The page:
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On local communities


I’ve talked, lots of times, about the importance of online support and communities. It’s an important, and valid, subject. Gone are the days of needing a UK publisher and a US one (unless you’re traditionally published and with an agent, where that model still applies). For self publishers, and many of those with small and medium presses, the book is available throughout the world. (I felt like doing a He-Man: “By the power of Kindle!” right about here. I almost desisted.)

What I’ve talked about less is building local networks.

Once, they were the mainstay of any author. Getting a book out meant gaining the support of local booksellers, of visiting reading groups, of having your local press do a little bit of coverage about you. There was no internet, no kindle – your name had to build slowly and surely, like tentacles on an octopus, reaching and reaching.

Then, in the rush to be on facebook and twitter, to have sales in America (and, to make a living as an indie author, you do need to try to break America – if anyone knows the secret, please share…), we seem to have downgraded the importance of meeting and greeting.

I’ll put my hand up and admit to being slow off the starting blocks. By the time I had engaged with communities near me, my first book was out. I regret that – I wish I had attended writing groups and got to know writers around me a little better – but at the time I struggled to find any science fiction and fantasy writers in the country, let alone within reach of a busy mum with two young kids.

A few weeks ago, I availed of one of the opportunities that came up through my local networks and attended a day in Dublin with a load of women writers, and sat in on a panel about communities. I raised the subject of the difficulty of finding those communities when you write something a little different and how I’d had to go online to do so. The inimitable Sheena Wilkinson responded to that, questioning if the two platforms have a different role – one for specialist advice and guidance, the other for face to face support. (Not that I don’t get support from my online buddies, to be clear – I have a closeness with some of them that transcends the miles and makes them the first source of writing-support, and I suspect they always will be.)

But, whisper it – they are different things and they bring different opportunities. Last year, I spent a week at the John Hewitt Summer School, and it was fantastic. I met mates there and had a great time being all writerly. I felt connected to the wider arts community in Ireland in a way I hadn’t fully before.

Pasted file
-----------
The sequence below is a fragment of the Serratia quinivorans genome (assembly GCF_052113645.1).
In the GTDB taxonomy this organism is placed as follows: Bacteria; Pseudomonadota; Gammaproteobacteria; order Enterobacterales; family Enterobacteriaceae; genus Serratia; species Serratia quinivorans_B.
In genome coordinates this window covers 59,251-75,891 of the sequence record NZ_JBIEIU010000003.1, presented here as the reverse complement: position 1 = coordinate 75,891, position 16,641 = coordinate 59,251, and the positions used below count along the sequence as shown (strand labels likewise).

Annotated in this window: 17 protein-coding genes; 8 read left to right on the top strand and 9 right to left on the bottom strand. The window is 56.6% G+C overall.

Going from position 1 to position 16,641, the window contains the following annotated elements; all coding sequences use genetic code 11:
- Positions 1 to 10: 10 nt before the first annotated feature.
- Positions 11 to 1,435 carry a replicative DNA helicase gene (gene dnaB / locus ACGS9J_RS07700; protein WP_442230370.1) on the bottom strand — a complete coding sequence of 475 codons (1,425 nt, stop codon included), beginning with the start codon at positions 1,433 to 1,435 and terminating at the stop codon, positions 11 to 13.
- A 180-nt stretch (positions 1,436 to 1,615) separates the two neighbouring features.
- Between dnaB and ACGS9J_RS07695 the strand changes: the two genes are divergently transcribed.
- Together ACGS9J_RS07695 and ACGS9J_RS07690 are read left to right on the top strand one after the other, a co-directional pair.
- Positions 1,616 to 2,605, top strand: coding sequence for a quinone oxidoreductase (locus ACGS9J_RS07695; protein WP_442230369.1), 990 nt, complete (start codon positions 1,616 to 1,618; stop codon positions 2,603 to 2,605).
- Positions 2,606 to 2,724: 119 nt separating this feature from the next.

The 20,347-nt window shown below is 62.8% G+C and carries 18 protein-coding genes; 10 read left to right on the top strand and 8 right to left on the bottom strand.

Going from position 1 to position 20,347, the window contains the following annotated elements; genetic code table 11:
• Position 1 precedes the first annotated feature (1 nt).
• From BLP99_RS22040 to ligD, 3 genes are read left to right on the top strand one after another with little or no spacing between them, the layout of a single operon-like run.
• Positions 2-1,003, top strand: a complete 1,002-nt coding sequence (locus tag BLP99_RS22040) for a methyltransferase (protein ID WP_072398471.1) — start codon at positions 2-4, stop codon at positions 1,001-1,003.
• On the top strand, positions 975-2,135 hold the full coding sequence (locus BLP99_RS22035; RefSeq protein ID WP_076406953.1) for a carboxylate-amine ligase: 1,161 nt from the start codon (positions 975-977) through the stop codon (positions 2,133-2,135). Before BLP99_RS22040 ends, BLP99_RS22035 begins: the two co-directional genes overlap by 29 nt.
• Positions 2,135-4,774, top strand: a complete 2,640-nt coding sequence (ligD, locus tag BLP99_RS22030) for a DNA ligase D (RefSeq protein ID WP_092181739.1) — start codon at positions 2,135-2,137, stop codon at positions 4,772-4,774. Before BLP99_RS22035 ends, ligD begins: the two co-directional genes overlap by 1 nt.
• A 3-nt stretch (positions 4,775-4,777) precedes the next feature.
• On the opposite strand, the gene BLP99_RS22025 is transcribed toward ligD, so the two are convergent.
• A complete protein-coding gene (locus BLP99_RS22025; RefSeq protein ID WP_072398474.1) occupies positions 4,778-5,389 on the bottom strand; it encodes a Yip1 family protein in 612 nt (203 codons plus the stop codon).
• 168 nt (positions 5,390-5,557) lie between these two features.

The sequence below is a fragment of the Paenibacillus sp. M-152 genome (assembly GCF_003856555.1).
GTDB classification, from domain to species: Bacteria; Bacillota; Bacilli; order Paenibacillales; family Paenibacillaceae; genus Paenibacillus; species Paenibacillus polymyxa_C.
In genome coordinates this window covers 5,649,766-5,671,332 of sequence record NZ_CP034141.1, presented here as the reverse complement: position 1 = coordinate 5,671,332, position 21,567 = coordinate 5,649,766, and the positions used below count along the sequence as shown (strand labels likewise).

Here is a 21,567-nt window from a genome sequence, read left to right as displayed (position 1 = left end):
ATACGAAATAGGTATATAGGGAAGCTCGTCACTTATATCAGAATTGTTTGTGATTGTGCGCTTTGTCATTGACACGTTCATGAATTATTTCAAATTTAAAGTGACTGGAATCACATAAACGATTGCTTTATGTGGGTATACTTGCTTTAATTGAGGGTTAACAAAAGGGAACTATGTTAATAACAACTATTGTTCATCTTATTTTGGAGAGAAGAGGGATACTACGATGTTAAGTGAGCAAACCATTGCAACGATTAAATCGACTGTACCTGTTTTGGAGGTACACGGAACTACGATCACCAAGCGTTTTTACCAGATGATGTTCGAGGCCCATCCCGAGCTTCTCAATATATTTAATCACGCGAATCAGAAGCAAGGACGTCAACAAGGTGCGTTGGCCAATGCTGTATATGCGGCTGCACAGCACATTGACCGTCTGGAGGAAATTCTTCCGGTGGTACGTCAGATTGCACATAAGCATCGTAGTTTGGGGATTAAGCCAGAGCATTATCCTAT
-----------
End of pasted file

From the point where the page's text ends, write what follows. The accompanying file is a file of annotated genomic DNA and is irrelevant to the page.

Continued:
It’s not just about engagement. Local support also raises additional opportunities. For promo, for engaging with people who might, actually, read your book. For having some good craic. And it can be useful promo - gone are the days when your picture was in the local rag and the town saw it, and no one else. Now, local papers are online. Their article is on my timeline and read all over the place, in no time.

Local engagement also – and this is a big one – starts that elusive word of mouth. I approach word of mouth a bit like I do an important piece of info in a story: a person or book needs to be mentioned in a couple of places, in a couple of contexts, before it sinks in.

This is what local coverage can give you. (And, yes, that does mean people over here will be thoroughly sick of me this summer when I launch the loveliness that is Waters and the Wild.) A panel here, a mention there, a reading in that library, a bookclub visit in that town. They all add up – and they all add together. That’s something that an online presence finds harder to emulate. It happens, sure – but the sources are often further apart, serving a world’s worth of people, so that your name barely makes it to the point where it can be seen, let alone anyone actually taking a chance on your writing.

I think that knowing this gives real opportunities to writers who don’t take naturally to social media. Knowing that it’s okay to run a library event and not a glitzy facebook night. Knowing that talking to a local bookclub is just as valid as writing a blog that you hate, opening yourself to scrutiny and comments from people who don’t even know you. That attending the con down the road is just as good as that huge convention you’re terrified of – and, in the case of Titancon, at least as much fun. (We all love Titancon). That having coffee and cake with another writer is just as important as an hour’s worth of stacking-tweets-for-the-week. And nicer. Because, cake.

Perhaps it’s time to be more open to the opportunities on our doorstep. To step away from the internet and let our faces out of the house, into the sunlight. To meet people and connect, and know not only can it be fun (I did mention the cake, yes? Or, as anyone in the Belfast science fiction group knows, Malcolm’s chocolate fills a gap, too) but it can also be time well spent.


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